All species on Earth, from microscopic fruit flies to humans, have internal clocks that regulate their daily rhythms. On the basis of a 24-hour circadian cycle, the circadian clock allows organisms to undergo periodic changes in behavior and physiology. Our biological clock, for example, prompts our brain to release melatonin, a sleep-inducing hormone, at night.
The Nobel Prize in Physiology or Medicine was awarded in 2017 for the discovery of the molecular mechanism of the circadian clock. Our circadian cycles are not controlled by a single centralized clock, according to what we know. Instead, it works as part of a hierarchical network with “master pacemaker” and “slave oscillator” components.
Light, for example, is one of the input signals that the master pacemaker receives from the environment. The slave oscillator, which governs numerous outputs like as sleep, eating, and metabolism, is subsequently driven by the master. Despite their diverse functions, pacemaker neurons are known to share basic chemical pathways that are found in all living things.
Fruit flies, for example, have been researched extensively for interlocked systems with multiple transcriptional-translational feedback loops (TTFLs) made up of core clock proteins.
However, we still have a lot to learn about our own biological clocks. Because of the hierarchically ordered arrangement of master and slave clock neurons, it is commonly assumed that they share the same molecular clockwork.
Simultaneously, the various functions they play in regulating biological rhythms raise the question of whether they operate under different molecular clockwork.
When the circadian clock loses its robustness and flexibility, the circadian rhythms sleep disorders can occur. As this study identifies the molecular mechanism that generates robustness and flexibility of the circadian clock, it can facilitate the identification of the cause of and treatment strategy for the circadian rhythm sleep disorders.Chief investigator Kim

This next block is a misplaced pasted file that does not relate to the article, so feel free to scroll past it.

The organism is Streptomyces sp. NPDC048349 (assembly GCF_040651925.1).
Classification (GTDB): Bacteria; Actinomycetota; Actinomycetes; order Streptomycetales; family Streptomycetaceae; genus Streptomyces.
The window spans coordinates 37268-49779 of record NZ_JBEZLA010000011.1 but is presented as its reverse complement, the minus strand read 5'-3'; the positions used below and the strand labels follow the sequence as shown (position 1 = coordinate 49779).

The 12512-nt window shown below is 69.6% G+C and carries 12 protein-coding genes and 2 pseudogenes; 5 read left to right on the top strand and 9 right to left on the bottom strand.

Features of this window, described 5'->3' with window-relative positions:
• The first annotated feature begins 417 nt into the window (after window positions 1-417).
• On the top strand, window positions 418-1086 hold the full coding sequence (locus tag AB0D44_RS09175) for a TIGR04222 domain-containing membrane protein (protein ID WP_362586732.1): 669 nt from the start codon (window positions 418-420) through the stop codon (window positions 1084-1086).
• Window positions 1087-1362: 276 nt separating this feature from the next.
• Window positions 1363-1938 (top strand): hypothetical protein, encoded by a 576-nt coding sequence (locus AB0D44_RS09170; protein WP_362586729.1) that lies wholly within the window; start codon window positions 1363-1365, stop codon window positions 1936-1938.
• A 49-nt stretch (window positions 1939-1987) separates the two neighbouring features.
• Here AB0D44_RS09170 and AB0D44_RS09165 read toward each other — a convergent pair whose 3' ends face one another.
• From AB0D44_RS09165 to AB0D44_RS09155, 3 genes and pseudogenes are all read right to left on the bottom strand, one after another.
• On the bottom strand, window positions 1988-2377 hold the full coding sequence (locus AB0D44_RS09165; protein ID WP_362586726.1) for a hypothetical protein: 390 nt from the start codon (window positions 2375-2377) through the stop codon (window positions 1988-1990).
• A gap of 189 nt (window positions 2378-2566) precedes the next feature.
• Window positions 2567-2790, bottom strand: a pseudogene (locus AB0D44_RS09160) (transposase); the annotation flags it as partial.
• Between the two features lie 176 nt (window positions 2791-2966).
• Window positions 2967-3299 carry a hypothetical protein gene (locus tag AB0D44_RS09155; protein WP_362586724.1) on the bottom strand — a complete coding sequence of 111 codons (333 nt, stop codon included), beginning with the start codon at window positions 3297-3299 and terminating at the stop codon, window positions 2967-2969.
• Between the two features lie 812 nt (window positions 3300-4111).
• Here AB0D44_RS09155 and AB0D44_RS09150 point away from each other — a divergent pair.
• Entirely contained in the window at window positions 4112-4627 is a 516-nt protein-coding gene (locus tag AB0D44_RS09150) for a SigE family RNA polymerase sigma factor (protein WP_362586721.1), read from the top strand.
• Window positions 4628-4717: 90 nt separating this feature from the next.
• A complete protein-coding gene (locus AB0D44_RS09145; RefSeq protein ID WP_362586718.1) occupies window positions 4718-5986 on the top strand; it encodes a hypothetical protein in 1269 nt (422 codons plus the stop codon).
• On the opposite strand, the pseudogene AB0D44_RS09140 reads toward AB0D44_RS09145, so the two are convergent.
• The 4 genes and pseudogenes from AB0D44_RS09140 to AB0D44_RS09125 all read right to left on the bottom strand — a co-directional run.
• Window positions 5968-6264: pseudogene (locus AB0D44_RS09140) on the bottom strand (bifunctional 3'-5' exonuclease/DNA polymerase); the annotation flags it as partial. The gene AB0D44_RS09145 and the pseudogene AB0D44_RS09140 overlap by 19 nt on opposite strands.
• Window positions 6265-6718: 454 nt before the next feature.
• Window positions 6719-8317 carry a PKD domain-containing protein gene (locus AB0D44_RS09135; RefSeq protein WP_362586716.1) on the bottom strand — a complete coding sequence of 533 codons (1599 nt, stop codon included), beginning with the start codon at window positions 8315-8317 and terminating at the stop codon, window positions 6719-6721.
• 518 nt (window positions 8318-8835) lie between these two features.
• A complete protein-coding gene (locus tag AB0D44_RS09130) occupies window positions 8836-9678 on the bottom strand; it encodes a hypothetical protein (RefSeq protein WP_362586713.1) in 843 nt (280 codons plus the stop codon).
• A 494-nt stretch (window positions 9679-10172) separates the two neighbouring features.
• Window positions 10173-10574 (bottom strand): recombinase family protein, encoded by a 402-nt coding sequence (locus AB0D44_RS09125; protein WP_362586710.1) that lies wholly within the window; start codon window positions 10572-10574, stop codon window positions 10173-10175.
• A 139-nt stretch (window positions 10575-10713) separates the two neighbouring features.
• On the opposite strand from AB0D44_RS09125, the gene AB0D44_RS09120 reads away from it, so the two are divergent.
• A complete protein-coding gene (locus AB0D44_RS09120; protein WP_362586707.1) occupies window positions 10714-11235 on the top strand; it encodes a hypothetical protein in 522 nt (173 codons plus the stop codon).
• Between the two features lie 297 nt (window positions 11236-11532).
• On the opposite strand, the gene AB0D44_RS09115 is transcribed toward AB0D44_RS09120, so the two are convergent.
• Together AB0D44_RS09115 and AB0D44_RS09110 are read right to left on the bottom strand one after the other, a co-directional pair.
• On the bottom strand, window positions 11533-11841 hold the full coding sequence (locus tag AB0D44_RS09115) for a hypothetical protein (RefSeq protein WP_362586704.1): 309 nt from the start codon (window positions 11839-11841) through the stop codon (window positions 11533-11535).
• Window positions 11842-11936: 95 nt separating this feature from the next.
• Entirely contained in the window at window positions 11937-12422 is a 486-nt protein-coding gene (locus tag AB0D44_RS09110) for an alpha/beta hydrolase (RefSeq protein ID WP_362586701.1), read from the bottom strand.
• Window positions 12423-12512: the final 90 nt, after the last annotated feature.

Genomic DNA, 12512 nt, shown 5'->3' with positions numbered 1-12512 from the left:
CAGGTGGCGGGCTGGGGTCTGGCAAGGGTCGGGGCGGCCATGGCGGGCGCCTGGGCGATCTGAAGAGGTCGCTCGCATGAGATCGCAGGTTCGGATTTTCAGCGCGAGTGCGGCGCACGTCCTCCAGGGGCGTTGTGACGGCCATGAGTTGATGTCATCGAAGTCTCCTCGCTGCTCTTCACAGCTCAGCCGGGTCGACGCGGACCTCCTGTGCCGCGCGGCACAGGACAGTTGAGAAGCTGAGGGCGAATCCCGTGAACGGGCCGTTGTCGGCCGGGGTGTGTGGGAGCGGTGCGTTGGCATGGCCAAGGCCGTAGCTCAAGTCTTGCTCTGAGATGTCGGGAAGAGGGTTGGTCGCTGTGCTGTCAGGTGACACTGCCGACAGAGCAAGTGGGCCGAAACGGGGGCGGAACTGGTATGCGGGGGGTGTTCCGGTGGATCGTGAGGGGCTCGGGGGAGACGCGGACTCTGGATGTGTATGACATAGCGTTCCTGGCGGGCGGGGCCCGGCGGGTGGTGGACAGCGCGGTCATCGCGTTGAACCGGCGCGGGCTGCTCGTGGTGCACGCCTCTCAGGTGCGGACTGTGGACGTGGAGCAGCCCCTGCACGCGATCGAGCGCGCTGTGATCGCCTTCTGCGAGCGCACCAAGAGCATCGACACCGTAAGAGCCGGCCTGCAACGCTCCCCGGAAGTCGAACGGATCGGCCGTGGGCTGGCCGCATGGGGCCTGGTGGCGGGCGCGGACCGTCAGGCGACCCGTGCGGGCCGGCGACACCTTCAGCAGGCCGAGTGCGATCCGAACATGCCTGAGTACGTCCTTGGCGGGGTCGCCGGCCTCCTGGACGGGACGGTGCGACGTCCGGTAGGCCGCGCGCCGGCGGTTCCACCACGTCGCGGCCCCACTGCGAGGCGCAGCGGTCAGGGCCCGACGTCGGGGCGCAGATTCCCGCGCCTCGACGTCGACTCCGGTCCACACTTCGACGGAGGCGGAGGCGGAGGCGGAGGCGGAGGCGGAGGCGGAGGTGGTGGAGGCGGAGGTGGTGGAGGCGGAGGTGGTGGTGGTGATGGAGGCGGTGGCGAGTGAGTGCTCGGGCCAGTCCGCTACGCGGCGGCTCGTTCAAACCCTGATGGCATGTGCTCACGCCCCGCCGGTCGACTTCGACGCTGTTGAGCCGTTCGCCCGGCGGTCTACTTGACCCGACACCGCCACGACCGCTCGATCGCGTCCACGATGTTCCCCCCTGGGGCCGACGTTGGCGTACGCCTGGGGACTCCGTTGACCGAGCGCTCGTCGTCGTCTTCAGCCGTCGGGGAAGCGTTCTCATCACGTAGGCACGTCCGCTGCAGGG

Researchers from the Institute for Basic Science (IBS) and Ajou University, led by Prof. KIM Jae Kyoung and KIM Eun Young, employed a combination of mathematical and experimental methodologies to answer this question using fruit flies. The researchers discovered that the master and slave clocks use different chemical mechanisms.
A circadian rhythm-related protein called PER is generated and destroyed at variable rates in both master and slave neurons of fruit flies depending on the time of day.
The scientists previously discovered that in wild-type and Clk-Δ mutant Drosophila, the master clock neuron (sLNvs) and the slave clock neuron (DN1ps) exhibit distinct PER profiles. This suggested a possible difference in molecular clockworks between the master and slave clock neurons.
However, due to the molecular clockwork’s complexity, pinpointing the source of such variances proved difficult. As a result, the scientists devised a mathematical model for the master and slave clocks’ molecular clockworks.
Then, using computer simulations, all possible chemical changes between the master and slave clock neurons were rigorously explored.
The model anticipated that the master clock neurons produce PER more efficiently and then destroy it more quickly than the slave clock neurons. Following up with animal trials, this prediction was confirmed.
So, why do master clock neurons and slave clock neurons have such dissimilar chemical properties? The research team employed a combination of mathematical model modeling and experiments to answer this topic.
It was discovered that the master clock neurons’ quicker rate of PER synthesis permits them to generate synchronized rhythms with a high amplitude. To provide clear signals to slave clock neurons, a strong rhythm with a high amplitude must be generated.
Strong rhythms, on the other hand, are often unfavorable when it comes to responding to environmental changes. Natural causes such as differences in daylight hours between the summer and winter seasons, as well as more extreme artificial examples such as jet lag after foreign travel, are among them.
The master clock neurons have a unique characteristic that allows them to undergo phase dispersion when the regular light-dark cycle is disturbed, substantially lowering the level of PER.
The master clock neurons will be able to adjust to the new diurnal cycle with ease. Our master pacemaker’s plasticity explains how, after only a short period of jet lag, we can easily adjust to new time zones after foreign travels.
It is believed that the findings of this study will have practical relevance in the treatment of numerous illnesses that impact our circadian rhythm in the future.
Chief investigator Kim notes, “When the circadian clock loses its robustness and flexibility, the circadian rhythms sleep disorders can occur. As this study identifies the molecular mechanism that generates robustness and flexibility of the circadian clock, it can facilitate the identification of the cause of and treatment strategy for the circadian rhythm sleep disorders.”